Update 3/29/2022, 4 pm ET: Swiftly following authorization from the Food and Drug Administration earlier Tuesday, the Centers for Disease Control and Prevention announced it is updating its recommendations to allow people ages 50 and up as well as certain immunocompromised people to receive a second booster dose of either the Pfizer/BioNTech or Moderna COVID-19 vaccines.
“Today, CDC expanded eligibility for an additional booster dose for certain individuals who may be at higher risk of severe outcomes from COVID-19,” CDC Director Rochelle Walensky said in a statement. “Boosters are safe, and people over the age of 50 can now get an additional booster 4 months after their prior dose to increase their protection further. This is especially important for those 65 and older and those 50 and older with underlying medical conditions that increase their risk for severe disease from COVID-19 as they are the most likely to benefit from receiving an additional booster dose at this time. CDC, in collaboration with FDA and our public health partners, will continue to evaluate the need for additional booster doses for all Americans.”
The agency also announced that adults who received a Johnson & Johnson COVID-19 vaccine and a Johnson & Johnson booster dose more than four months ago are now also eligible to get a second booster dose using an mRNA vaccine (Pfizer/BioNTech or Moderna).
The CDC’s decision, like the FDA’s authorization, was carried out without convening their respective independent advisory committees to weigh in on expanding the use of boosters. Without input from those committees, the two agencies risk drawing criticism for rushing the review and use of second boosters. In a mid-day press briefing, FDA vaccine regulator Peter Marks explained bypassing the agency’s advisory committee by saying that the decision to authorize second boosters was “relatively straightforward.”
Original story 3/29/2022, 12:44pm ET: The US Food and Drug Administration on Tuesday announced the authorization of second booster doses of both the Pfizer/BioNTech and Moderna COVID-19 vaccines for people ages 50 and above, as well as certain immunocompromised people.
The FDA’s decision, which was made without consulting its panel of independent expert advisers, was expected this week.
“Current evidence suggests some waning of protection over time against serious outcomes from COVID-19 in older and immunocompromised individuals,” Peter Marks, the FDA’s top vaccine regulator, said in a statement. “Based on an analysis of emerging data, a second booster dose of either the Pfizer-BioNTech or Moderna COVID-19 vaccine could help increase protection levels for these higher-risk individuals.”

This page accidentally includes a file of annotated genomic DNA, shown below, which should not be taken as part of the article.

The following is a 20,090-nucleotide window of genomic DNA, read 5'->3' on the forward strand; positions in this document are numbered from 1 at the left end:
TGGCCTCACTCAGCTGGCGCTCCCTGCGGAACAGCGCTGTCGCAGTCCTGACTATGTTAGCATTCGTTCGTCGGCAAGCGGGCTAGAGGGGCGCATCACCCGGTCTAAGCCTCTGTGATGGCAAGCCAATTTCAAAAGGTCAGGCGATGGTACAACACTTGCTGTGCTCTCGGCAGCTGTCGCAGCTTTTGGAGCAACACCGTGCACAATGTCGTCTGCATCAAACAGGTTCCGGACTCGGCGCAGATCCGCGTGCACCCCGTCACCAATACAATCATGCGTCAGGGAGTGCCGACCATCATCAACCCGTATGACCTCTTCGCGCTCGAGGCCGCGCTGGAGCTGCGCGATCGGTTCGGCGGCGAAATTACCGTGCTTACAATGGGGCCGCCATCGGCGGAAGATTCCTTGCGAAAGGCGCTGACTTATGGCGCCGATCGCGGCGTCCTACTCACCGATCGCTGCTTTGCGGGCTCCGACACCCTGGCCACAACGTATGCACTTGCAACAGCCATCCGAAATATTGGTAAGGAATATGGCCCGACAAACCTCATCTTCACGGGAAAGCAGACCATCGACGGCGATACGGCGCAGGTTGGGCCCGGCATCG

Specifically, under the emergency authorization, people ages 50 and above can get a second booster of either the Pfizer/BioNTech or the Moderna vaccine if they are four or more months out from their first booster. For certain immunocompromised people who are four months out from their first booster, a second Pfizer/BioNTech booster is available to those ages 12 and up, and a second Moderna booster is available to those ages 18 and up. The categories of immunocompromised people eligible for a second booster include those who have undergone solid organ transplant and those with equivalent levels of immunodeficiency.
There is sparse data on the effectiveness and durability of a second booster against omicron, the reigning globally dominant variant. Most of the data evaluated is from Israeli researchers, who have published three studies to date. In one study carried out using medical records from over 1.1 million people ages 60 and above, those with a second booster (aka a fourth dose in non-immunocompromised people) were two times less likely to be infected and around four times less likely to have severe COVID-19 compared with people who had only three shots.
In a much smaller study looking at 1,050 younger, healthy health care workers, researchers found that a fourth dose boosted antibody levels, but effectiveness against symptomatic infection with omicron was low—43 percent for Pfizer and 31 percent for Moderna. Though the study is small and the confidence intervals for those estimates wide, the authors concluded that “a fourth vaccination of healthy young health care workers may have only marginal benefits. Older and vulnerable populations were not assessed.”
In a third study involving over 560,000 people ages 60 and above, a second booster reduced the risk of death from COVID-19 by 78 percent compared with those who had only received their first booster four months ago.